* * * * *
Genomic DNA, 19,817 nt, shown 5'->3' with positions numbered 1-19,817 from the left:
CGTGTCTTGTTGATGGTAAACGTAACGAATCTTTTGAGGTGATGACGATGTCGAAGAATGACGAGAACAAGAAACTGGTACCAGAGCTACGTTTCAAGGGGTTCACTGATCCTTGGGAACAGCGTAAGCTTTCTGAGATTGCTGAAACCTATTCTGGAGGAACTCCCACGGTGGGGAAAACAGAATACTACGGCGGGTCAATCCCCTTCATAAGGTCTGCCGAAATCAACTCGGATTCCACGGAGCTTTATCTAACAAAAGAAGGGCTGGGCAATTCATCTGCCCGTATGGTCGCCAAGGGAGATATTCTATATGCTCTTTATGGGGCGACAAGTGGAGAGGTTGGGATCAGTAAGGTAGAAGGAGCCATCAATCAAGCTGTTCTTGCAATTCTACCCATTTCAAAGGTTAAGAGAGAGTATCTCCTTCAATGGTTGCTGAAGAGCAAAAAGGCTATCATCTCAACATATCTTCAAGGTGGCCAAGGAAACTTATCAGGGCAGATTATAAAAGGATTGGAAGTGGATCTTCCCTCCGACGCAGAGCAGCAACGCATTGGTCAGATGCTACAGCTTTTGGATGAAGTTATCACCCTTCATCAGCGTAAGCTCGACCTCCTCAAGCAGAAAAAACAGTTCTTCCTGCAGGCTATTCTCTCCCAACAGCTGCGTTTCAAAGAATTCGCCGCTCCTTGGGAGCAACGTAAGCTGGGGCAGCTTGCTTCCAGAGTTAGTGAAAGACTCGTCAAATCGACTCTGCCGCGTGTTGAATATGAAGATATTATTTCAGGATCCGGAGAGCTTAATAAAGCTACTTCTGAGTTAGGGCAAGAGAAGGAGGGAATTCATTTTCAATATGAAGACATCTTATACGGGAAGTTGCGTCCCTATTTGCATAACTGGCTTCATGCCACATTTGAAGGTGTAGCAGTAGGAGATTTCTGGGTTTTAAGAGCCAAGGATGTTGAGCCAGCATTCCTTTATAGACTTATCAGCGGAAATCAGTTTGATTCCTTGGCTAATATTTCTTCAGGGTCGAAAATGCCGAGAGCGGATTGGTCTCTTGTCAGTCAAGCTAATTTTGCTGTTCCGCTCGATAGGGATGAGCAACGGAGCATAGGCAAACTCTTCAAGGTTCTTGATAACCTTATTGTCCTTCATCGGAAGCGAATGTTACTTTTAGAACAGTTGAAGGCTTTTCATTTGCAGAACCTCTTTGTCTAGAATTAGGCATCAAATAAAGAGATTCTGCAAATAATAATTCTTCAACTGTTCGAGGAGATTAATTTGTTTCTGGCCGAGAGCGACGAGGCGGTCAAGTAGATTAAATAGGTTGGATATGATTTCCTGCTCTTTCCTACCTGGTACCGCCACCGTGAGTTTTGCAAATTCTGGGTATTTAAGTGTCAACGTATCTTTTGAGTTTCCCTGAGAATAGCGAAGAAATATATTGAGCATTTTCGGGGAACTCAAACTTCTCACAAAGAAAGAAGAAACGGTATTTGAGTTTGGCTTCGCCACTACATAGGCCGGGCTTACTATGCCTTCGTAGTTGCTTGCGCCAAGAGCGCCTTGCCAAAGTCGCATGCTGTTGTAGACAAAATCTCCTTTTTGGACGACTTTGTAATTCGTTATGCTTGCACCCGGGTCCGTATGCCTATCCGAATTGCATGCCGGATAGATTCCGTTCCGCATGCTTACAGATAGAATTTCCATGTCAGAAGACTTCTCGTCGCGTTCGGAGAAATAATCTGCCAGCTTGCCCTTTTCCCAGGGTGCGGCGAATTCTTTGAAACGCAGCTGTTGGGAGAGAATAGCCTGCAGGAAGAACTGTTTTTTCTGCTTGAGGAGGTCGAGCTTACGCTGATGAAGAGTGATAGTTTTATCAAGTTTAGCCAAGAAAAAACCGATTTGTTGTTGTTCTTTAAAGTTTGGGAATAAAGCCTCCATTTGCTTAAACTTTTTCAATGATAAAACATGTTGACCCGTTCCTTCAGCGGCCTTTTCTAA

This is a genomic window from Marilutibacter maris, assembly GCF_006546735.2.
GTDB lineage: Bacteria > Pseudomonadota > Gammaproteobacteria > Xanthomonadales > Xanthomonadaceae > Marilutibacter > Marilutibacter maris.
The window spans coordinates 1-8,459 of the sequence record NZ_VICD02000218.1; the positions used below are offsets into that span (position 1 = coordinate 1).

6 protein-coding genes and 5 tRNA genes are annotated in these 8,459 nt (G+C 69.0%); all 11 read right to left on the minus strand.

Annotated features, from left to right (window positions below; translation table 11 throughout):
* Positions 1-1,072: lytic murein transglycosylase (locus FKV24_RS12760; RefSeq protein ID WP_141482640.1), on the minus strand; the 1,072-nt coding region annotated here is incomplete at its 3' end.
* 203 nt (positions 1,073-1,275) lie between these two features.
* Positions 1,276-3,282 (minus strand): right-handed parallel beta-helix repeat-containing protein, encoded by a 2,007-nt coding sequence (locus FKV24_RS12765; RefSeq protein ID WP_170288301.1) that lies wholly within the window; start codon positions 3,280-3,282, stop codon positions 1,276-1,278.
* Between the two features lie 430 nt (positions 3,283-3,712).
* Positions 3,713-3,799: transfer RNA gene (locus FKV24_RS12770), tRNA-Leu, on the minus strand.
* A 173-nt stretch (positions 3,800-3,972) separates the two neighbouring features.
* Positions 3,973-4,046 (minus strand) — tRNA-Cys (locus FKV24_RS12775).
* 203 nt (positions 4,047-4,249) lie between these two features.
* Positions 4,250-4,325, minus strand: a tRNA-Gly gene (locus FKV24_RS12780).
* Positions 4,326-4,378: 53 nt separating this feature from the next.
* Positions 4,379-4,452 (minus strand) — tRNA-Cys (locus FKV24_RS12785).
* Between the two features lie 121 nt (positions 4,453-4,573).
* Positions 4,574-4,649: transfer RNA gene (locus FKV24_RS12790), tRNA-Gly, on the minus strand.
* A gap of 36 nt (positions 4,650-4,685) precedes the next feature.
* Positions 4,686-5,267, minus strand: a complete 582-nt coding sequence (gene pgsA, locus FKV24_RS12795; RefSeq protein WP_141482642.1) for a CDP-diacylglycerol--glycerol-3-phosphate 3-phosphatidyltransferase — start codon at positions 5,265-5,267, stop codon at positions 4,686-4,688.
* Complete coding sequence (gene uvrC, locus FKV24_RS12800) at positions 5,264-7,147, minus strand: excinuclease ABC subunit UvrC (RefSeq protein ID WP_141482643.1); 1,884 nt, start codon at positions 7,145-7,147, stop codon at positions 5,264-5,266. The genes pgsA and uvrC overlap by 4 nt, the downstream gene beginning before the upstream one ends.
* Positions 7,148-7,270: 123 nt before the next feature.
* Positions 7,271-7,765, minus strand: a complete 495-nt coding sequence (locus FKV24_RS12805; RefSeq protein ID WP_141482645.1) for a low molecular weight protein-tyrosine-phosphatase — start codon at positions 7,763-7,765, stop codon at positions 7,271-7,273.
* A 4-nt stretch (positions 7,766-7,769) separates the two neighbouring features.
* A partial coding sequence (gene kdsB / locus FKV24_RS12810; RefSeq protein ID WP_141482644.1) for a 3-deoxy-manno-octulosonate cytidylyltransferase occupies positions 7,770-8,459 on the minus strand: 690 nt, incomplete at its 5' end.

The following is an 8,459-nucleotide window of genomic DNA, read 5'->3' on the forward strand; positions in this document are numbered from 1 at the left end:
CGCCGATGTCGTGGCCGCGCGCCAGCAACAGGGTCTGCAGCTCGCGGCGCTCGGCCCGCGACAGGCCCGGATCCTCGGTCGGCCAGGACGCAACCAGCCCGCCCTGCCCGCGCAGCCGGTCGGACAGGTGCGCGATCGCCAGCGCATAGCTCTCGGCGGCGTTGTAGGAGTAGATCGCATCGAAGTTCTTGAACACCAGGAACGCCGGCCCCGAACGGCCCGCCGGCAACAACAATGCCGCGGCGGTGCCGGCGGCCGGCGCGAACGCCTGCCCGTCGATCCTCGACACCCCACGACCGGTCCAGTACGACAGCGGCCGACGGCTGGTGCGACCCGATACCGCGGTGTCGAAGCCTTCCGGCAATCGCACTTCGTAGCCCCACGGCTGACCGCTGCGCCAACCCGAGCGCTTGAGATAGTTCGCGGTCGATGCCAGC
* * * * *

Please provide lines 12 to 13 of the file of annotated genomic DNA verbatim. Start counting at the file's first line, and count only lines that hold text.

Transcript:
* Positions 3,713-3,799: transfer RNA gene (locus FKV24_RS12770), tRNA-Leu, on the minus strand.
* A 173-nt stretch (positions 3,800-3,972) separates the two neighbouring features.